This morning, I finally open the box. The lid slides free with a sigh, the satisfying thwump of gift opened, gift held, gift counted.
Riley gave me a white hyacinth bulb for Christmas, seed of promise in a rooting vase the color of water. I hold the bulb in my palm, cupping my hand around its teardrop shape, and I lift the vase up to the light. The artfully cracked glass splits gentle morning rays, scattering them all over my kitchen. Riley’s gifts have always expressed a bit of her soul, as I suppose does all of our giving, as I certainly know does God’s. Her gifts come thoughtful, vibrant, sometimes eccentric, sometimes deep, sometimes with a quirky grin. When I open this one, I draw a finger across the photograph on the front of the box, the gentle curve of sculpted petals, thinking the gift altogether simple and exquisite, something uniquely special–a seed of beauty waiting to be revealed, a gift waiting within a gift waiting, a promise encased in a frail and temporary shell.
Christmas tells a seed story, a Promise encased in a frail and temporary shell. And Easter unwraps the gift.
In the days after Christmas, I placed the box, still closed, beside my kitchen sink. Over days of suds, I have imagined that delicate bloom. I have relished the possibility of a single pure life. Meanwhile, I feel in my hands the chapped, cracked reality of cleaning that never really ends. Dishes always find their way right back to the sink. And before the Lamb, the blood of thousands of inadequate sacrifices ran rank and dirt thick in the ancient streets. One way or another, we human beings always find our way back to the altar, with the dust all clinging to our fingers.
I waited to root my white hyacinth, Riley’s pristine gift, until the Lenten days began to swell. And now, it feels as though the time has come, ripe for the death of a seed, the resurrection of a life. Fill the water until it’s close–but not touching—the bottom of the bulb. There’s something about the reaching that makes these shriveled, brittle roots fill strong, plump. Place the vase in a dark, cool place, like a basement or a cellar until the stem grows 3 inches tall. A dark, cool place, pitch like a tomb, like a cocoon. I sigh. I knew this about bulbs, and yet, I had wanted to watch. I lift the vase and bulb, the water swaying, and take them to the garage. It’s the best I can do, and it seems to be the place in this house where things go to die. Listen carefully, Word says: Unless a grain of wheat is buried in the ground, dead to the world, it is never any more than a grain of wheat. But if it is buried, it sprouts and reproduces itself many times over. In the same way, anyone who holds on to life just as it is destroys that life. But if you let it go, reckless in your love, you’ll have it forever, real and eternal (John 12:24, MSG). Unless it is buried; unless you let go, reckless; life never becomes more than just a seed. So it is with gifts, too. If I let go, reckless, the gifts God freely gives multiply and reproduce.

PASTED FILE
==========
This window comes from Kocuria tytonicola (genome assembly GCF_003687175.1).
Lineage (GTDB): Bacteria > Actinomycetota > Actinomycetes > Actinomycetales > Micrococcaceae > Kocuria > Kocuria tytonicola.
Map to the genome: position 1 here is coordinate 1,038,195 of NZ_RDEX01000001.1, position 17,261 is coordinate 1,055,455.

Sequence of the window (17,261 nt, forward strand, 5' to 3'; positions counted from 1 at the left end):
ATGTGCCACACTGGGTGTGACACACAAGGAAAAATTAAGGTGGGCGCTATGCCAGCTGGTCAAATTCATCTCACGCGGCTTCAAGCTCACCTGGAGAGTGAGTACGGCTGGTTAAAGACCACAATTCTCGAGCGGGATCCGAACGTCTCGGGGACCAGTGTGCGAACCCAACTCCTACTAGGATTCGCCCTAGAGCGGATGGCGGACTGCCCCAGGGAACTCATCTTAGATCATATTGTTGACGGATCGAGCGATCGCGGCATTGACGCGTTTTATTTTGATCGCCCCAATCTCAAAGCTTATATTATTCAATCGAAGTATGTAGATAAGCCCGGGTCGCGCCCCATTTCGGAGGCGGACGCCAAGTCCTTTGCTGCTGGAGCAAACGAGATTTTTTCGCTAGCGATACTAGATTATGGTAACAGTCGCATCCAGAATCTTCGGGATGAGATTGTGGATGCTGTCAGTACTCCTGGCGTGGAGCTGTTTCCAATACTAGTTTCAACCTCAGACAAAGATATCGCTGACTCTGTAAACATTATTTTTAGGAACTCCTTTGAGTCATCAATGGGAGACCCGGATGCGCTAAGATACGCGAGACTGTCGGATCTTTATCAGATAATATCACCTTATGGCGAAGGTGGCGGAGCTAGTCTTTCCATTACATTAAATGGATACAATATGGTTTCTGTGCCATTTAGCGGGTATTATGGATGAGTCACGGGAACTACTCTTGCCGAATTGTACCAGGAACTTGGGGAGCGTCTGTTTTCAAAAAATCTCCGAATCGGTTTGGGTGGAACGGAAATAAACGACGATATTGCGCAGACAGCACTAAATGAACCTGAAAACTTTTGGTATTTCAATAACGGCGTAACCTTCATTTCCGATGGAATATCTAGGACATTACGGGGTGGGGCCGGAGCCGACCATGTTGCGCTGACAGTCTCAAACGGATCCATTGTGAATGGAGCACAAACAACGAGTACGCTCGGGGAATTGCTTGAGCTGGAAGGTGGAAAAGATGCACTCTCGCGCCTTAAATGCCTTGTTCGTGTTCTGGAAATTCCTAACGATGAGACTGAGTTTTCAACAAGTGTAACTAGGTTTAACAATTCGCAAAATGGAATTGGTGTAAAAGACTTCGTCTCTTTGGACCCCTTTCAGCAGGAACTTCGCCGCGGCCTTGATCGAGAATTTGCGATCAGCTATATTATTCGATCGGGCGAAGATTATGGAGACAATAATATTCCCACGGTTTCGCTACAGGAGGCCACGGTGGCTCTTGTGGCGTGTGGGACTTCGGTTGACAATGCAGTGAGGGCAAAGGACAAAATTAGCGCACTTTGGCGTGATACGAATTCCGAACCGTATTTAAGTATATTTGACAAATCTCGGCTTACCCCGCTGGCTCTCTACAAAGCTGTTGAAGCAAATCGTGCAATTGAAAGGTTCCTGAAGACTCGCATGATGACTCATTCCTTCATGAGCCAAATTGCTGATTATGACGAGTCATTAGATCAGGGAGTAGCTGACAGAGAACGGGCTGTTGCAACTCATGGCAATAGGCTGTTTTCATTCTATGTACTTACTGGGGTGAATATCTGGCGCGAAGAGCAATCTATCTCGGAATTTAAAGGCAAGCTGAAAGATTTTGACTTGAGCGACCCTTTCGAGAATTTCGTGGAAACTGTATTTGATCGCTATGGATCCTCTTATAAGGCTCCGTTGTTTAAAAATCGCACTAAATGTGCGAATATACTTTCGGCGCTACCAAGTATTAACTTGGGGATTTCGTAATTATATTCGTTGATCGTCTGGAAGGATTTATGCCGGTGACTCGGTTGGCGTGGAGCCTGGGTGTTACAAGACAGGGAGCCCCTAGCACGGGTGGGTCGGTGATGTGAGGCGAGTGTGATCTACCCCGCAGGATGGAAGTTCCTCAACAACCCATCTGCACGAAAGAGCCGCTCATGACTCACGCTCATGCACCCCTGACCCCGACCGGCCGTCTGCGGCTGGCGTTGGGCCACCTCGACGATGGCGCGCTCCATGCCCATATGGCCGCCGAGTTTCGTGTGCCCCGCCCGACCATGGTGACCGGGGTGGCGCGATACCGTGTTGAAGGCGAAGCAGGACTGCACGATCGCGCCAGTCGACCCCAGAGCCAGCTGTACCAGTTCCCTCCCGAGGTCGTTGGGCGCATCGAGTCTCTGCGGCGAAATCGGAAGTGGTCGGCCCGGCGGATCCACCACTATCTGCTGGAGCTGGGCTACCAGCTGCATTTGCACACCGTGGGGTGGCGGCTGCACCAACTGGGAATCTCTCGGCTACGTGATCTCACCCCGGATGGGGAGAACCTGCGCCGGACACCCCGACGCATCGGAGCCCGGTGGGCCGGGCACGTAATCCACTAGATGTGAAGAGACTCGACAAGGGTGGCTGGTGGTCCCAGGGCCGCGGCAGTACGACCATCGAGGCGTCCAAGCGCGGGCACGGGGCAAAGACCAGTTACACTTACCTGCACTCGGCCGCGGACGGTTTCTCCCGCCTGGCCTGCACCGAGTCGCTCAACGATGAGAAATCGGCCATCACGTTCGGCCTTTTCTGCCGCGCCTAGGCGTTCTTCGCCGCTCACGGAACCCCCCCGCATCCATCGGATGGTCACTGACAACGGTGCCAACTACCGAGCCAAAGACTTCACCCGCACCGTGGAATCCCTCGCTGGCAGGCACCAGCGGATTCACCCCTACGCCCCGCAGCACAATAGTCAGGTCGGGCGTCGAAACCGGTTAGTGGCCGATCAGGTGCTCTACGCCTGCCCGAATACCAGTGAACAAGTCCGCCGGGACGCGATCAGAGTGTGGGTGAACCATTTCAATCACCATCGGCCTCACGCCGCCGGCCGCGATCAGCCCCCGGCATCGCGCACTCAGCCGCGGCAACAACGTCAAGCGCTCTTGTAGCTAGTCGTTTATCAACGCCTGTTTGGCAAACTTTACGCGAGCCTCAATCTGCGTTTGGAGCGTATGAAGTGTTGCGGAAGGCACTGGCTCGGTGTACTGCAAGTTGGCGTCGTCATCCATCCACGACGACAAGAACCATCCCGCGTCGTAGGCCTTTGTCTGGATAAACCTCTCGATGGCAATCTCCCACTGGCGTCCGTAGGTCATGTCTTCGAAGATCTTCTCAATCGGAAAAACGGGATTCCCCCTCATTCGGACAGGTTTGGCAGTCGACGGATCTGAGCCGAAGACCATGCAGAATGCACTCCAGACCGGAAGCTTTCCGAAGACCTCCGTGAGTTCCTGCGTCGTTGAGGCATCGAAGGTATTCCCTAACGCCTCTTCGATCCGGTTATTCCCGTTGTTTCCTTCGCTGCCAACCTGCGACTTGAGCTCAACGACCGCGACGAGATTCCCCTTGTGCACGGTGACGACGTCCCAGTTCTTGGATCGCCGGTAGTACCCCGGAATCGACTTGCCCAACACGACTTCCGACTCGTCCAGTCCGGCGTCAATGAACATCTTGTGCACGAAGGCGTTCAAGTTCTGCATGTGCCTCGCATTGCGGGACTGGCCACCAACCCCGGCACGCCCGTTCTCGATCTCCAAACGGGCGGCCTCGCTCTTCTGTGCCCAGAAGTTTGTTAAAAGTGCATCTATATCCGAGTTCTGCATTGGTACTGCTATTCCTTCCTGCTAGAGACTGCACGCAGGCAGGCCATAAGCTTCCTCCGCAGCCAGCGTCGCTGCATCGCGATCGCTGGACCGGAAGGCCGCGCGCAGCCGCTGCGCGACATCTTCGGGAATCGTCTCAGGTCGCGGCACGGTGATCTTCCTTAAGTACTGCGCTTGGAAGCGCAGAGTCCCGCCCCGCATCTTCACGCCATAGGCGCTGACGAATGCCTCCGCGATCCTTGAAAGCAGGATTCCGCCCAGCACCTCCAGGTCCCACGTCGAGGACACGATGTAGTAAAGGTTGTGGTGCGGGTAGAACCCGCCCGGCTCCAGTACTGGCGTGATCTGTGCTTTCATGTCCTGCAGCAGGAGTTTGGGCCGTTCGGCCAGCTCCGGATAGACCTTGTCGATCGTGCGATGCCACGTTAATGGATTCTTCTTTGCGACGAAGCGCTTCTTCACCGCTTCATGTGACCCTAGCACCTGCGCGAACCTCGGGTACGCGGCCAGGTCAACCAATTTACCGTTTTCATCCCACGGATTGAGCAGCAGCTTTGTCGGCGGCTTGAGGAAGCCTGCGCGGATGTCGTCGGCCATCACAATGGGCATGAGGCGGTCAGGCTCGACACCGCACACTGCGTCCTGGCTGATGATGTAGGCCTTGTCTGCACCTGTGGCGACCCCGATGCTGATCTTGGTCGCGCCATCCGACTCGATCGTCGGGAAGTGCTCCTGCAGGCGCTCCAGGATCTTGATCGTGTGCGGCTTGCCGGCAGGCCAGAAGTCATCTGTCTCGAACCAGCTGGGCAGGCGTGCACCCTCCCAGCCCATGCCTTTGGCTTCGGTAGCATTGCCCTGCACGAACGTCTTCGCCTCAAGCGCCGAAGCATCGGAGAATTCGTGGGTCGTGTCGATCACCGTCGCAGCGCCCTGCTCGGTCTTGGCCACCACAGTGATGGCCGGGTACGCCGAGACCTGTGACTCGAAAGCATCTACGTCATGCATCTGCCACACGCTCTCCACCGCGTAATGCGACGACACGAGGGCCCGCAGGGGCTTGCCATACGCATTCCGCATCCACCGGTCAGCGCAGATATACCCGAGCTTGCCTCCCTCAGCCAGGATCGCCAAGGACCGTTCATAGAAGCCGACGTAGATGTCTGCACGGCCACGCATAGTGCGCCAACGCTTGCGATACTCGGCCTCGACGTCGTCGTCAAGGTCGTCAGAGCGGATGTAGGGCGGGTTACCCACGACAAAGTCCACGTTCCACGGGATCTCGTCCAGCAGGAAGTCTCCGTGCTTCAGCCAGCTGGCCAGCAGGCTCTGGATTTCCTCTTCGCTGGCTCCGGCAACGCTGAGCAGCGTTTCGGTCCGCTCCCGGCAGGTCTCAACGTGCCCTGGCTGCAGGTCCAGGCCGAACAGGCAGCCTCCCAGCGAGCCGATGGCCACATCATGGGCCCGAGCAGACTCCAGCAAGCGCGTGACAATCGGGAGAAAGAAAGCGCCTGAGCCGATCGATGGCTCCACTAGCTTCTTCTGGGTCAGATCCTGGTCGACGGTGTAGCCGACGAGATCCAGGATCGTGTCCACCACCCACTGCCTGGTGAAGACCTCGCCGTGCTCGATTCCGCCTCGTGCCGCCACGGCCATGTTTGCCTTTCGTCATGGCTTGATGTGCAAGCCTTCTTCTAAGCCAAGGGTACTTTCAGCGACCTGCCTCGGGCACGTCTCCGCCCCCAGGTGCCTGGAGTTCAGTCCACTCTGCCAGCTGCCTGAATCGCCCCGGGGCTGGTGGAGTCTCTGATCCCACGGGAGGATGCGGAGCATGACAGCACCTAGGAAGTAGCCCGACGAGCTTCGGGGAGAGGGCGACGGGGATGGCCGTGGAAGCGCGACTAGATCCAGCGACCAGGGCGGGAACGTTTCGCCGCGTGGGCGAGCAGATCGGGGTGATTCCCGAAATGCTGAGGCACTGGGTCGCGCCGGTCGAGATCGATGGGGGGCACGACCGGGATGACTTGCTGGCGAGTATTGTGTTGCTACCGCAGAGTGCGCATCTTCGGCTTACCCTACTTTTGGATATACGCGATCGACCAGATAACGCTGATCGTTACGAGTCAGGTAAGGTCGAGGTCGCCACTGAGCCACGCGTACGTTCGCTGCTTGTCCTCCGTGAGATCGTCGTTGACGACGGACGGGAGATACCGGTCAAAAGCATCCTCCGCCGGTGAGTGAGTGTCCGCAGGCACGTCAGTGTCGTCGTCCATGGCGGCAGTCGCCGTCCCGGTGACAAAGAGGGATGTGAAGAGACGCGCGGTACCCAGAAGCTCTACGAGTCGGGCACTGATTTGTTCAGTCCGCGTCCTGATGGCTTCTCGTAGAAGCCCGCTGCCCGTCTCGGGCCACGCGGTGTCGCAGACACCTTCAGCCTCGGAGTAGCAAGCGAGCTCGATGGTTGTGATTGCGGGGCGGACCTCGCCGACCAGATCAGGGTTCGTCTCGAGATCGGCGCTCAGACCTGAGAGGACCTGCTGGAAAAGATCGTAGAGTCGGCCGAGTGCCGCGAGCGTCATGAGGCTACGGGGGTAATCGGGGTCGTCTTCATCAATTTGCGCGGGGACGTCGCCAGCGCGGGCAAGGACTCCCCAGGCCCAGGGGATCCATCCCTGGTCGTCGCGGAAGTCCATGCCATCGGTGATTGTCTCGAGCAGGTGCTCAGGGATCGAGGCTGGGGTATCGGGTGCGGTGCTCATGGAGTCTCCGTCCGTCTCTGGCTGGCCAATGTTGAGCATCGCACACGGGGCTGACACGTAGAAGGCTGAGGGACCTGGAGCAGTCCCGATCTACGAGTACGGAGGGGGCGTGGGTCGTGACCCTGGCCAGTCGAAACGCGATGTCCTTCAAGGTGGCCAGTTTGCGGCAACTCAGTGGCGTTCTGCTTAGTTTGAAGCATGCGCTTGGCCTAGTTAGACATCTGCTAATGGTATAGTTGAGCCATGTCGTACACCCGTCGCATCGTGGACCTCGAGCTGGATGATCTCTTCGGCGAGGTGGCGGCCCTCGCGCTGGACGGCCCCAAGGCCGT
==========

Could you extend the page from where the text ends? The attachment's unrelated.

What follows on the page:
It occurs to me that all our births and rebirths happen out of dark spaces. Even my own body began as a tiny seed so planted. And out of our deepest pain, our withered reaching for water and light, come vibrant growth and strong, solid roots for pressing on. Consider it pure joy whenever you face trials of many kinds, because you know that the testing of your faith develops perseverance. Let perseverance finish its work so that you may be mature and complete, not lacking anything (James 1:2-4, NIV). It’s no mistake that bulbs are shaped like teardrops. Perseverance is hard fought. Roots take effort. But in every darkness, a promise waits, rooting a greater glory. So we’re not giving up. How could we! Even though on the outside it often looks like things are falling apart on us, on the inside, where God is making new life, not a day goes by without his unfolding grace (2 Cor. 4:16-18, MSG).
I sometimes wonder why the resurrection sometimes feels just beyond our reach, since its story is the water, the root, the vase, the bloom, the divine-spun thread holding everything living together. For in Him, we live and move and have our being (Acts 17:28, NIV). Again and again, we all live and breathe resurrection. We touch it, we taste it, we gather its hope in our hands. We, ourselves, our very skin and bone, are resurrection-born. We thrash forth from our darknesses and breathe, rooted for new life, for fruit-bearing. We live raised. And without the resurrection, we of all people, are to be most pitied (1 Corinthians 15:19, NIV). So, if we grasp about for it sometimes, if we feel all weary-dead and reaching, perhaps it’s only to grow roots that will last.
…until the stem is 3 inches tall, the box says. Then, place it in a bright, warm place to bloom. So, I sigh, settling my Promise seed in a quiet space. 3 days it was, for the ones left waiting while our Lord was in the tomb. So, I wait. I leave the tear-shaped cocoon in the still dark until sheds its temporary, withered shell. I wait for the pure white bloom. And all my waiting on resurrection will be worthwhile. Because within the gift a far more glorious gift waits.
What you sow does not come to life unless it dies. When you sow, you do not plant the body that will be, but just a seed, perhaps of wheat or of something else. But God gives it a body as he has determined, and to each kind of seed he gives its own body….So will it be with the resurrection of the dead. The body that is sown is perishable, it is raised imperishable; it is sown in dishonor, it is raised in glory; it is sown in weakness, it is raised in power; it is sown a natural body, it is raised a spiritual body (1 Corinthians 15: 35-38, 42-44).